What should a Recovery community look like? Supporting Recovery doesn’t always directly show. Exponential Recovery growth will require a collective and diverse Recovery community!
At the beginning of 2018, I posted a video to encourage those who would, to search our individual talents and abilities and join the fight against addiction, and to be a part of helping the Recovery community in some way. I still believe we all have the ability to help in some way. Our fight is big- no single way is going to be the solution. Just as there are many pathways to Recovery, so there are many ways to help in the fight to save our loved ones battling addiction, moving forward in their Recovery. My mission at Shop Recovery Stuff is to give people in Recovery the opportunity to live Recovery out loud with a positive self-association to Recovery and by doing so, help those still suffering. That mission and goal hasn’t changed.
I’ve owned and operated businesses for 30 years and have been involved in volunteer community service equally. All long enough to know that having a multi-dimensional and bigger picture mindset produces far more results than an island ideology, and learning and implementing strategies from others who’ve gone before me successfully always makes sense. I decided to utilize a system I learned through my volunteer time spent at the Dream Center in LA when I started Shop Recovery Stuff. My mission and goal for Shop Recovery Stuff is 2-fold: to put the opportunity to share Recovery directly into people’s lives- where they were at, in real-time; and by doing so, reach those still suffering. Wearing a Recovery shirt or jewelry or sharing a Recovery item opens the door to conversation. I have yet to wear one of my Shop Recovery Stuff designs without being asked about it- I’ve been able to share Recovery resource information with both those still suffering and those affected by the addiction of a loved one. The messages I get from my customers share the same experiences I have myself. I often joke with people when they buy something to make sure they’re ready to share Recovery!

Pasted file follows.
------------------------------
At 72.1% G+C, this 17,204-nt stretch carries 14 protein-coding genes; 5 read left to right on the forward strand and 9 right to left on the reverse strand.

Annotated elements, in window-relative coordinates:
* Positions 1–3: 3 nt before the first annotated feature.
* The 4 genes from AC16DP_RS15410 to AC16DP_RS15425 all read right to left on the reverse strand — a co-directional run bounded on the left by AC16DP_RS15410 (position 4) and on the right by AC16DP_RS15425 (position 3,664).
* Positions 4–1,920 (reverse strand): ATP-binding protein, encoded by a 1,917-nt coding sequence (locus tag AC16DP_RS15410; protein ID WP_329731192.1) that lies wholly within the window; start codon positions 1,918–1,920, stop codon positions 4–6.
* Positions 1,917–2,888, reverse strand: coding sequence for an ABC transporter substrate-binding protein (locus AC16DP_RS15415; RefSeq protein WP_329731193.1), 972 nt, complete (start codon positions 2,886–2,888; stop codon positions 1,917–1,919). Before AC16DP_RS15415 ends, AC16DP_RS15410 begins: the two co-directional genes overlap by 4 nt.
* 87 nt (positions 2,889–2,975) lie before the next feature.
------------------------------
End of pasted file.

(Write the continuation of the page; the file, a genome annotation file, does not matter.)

But how do I fulfill the second half of my company mission? To reach those still suffering. I wanted to directly impact people in Recovery as well- but how? Several years prior, I joined a church group and we all paid to spend a week volunteering at the LA Dream Center. I slept in a tight dorm on the top bunk with 3 other women who’d also left the comfort of their homes, took not so hot showers, and worked every day, learning new ways to help those in need and how to implement them in my own environment. I loved every single minute watching and learning how the Dream Center equipped people with opportunities for independence, and teamed with other businesses, providers, ministries, a college, even Orange County, in out-of-the-box ways. I saw full-sized motor homes pull into the parking area that were mobile dentists, doctors and chiropractors; a community college opened a satellite campus on the Dream Center campus, and the list could go on. Following one of their church services, I bought a t-shirt at a portable station set up in the lobby. The shirt says, “We Get To Serve”, along with the Dream Center logo. Upon my shirt purchase, the person checking me out gave the commission to share the message to serve others. I paid for the opportunity to go to the Dream Center to help others and I paid for a shirt to take that message back with me to share when I wore the shirt. Just like my Shop Recovery Stuff shirts, I’ve yet to wear my Dream Center, “We Get To Serve” shirt without getting to share about the great experience I had at the Dream Center, learning and serving others. I’ve even had to opportunity to connect several people with the Dream Center to go! The Dream Center understands the congruent necessary is always equipping people right where they’re at to share the message forward.